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Hickenlooper likely to face progressive backlash in possible 2020 run

Hickenlooper faces opposition because of oil and gas support.
Photo: Helen H. Richardson/The Denver Post via Getty Images

One of the lead organizers of an anti-fracking ballot initiative in Colorado said this week the state's Democratic Gov. John Hickenlooper would alienate himself from progressives if he ran for president given his support for the oil industry.

Driving the news: At an event hosted by Axios in Denver Friday, the outgoing governor said he has been talking to people for advice, discussing the sacrifices involved were he to run for president in 2020.

The details: Anne Lee Foster, an organizer of the ballot initiative that would significantly curtail the state's curtail oil and gas development, said Hickenlooper wouldn't have the support of many progressives in the state because of his outspoken support of the industry. Progressive leaders and activist environmental groups at the national level have similar sentiments.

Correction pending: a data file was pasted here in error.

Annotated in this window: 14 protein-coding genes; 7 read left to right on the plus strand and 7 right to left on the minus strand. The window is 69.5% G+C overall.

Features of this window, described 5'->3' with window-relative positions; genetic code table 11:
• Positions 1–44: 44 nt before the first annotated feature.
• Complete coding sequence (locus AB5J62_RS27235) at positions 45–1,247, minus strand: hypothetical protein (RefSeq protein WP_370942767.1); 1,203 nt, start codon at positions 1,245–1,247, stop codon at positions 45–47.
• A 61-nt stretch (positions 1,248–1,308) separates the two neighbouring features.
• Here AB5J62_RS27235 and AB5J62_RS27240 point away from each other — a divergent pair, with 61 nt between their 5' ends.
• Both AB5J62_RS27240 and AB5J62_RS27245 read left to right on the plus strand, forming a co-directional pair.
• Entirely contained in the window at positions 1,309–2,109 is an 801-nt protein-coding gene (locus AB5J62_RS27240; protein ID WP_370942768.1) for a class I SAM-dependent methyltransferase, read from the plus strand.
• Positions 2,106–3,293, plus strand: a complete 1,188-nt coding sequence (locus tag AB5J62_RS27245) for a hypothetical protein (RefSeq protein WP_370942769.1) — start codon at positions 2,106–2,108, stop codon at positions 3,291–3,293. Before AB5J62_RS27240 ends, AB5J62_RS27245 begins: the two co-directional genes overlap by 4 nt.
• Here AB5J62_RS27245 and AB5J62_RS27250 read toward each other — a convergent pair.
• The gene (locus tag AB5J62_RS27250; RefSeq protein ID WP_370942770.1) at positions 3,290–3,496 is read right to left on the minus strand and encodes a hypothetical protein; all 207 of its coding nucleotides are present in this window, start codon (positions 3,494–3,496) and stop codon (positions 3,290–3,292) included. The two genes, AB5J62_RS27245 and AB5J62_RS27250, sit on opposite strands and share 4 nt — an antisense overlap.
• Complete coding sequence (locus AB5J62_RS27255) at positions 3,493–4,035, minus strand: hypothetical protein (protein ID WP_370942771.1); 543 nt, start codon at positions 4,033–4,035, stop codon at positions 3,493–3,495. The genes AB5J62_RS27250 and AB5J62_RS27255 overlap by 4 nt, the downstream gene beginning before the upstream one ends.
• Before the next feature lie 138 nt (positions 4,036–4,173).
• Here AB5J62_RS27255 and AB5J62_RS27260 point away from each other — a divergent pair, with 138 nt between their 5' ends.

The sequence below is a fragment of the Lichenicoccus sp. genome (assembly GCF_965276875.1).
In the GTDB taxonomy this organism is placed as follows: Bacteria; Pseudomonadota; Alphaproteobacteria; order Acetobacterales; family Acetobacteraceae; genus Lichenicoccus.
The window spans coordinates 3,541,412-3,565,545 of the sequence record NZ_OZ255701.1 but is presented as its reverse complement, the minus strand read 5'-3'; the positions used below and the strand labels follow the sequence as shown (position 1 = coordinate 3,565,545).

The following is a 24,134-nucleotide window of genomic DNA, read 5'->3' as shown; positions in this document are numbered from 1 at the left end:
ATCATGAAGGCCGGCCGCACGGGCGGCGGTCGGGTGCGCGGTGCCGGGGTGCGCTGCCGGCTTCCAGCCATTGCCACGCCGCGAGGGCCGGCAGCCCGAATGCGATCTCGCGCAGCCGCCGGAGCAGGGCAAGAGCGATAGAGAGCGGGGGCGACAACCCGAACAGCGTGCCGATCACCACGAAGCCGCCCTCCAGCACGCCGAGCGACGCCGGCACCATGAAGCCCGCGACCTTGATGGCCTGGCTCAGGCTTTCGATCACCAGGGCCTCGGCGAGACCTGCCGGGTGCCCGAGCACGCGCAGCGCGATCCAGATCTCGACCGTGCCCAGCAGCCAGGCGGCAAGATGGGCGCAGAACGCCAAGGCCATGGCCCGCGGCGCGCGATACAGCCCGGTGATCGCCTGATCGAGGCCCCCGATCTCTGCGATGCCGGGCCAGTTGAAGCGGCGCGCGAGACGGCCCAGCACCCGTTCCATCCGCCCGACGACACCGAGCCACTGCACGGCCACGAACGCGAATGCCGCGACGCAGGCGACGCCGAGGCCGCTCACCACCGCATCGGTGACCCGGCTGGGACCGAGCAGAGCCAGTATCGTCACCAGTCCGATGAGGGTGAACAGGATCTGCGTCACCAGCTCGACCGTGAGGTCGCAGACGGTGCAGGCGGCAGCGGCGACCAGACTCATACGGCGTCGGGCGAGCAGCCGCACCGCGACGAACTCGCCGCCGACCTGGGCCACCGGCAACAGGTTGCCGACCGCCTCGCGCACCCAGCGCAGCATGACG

Hickenlooper, a former geologist, said once he drank the fluid companies use in fracking, a controversial oil and gas extraction method, as a way to emphasize the strides the industry has made to make the process safe.

Bottom line: On environmental and energy issues, Hickenlooper would be in similar spot with environmentalists and the oil industry as Hillary Clinton was, which is to say: frequent tension with the former and muted relations with the latter.

Go deeper: Colorado's fracking fight poised for ballot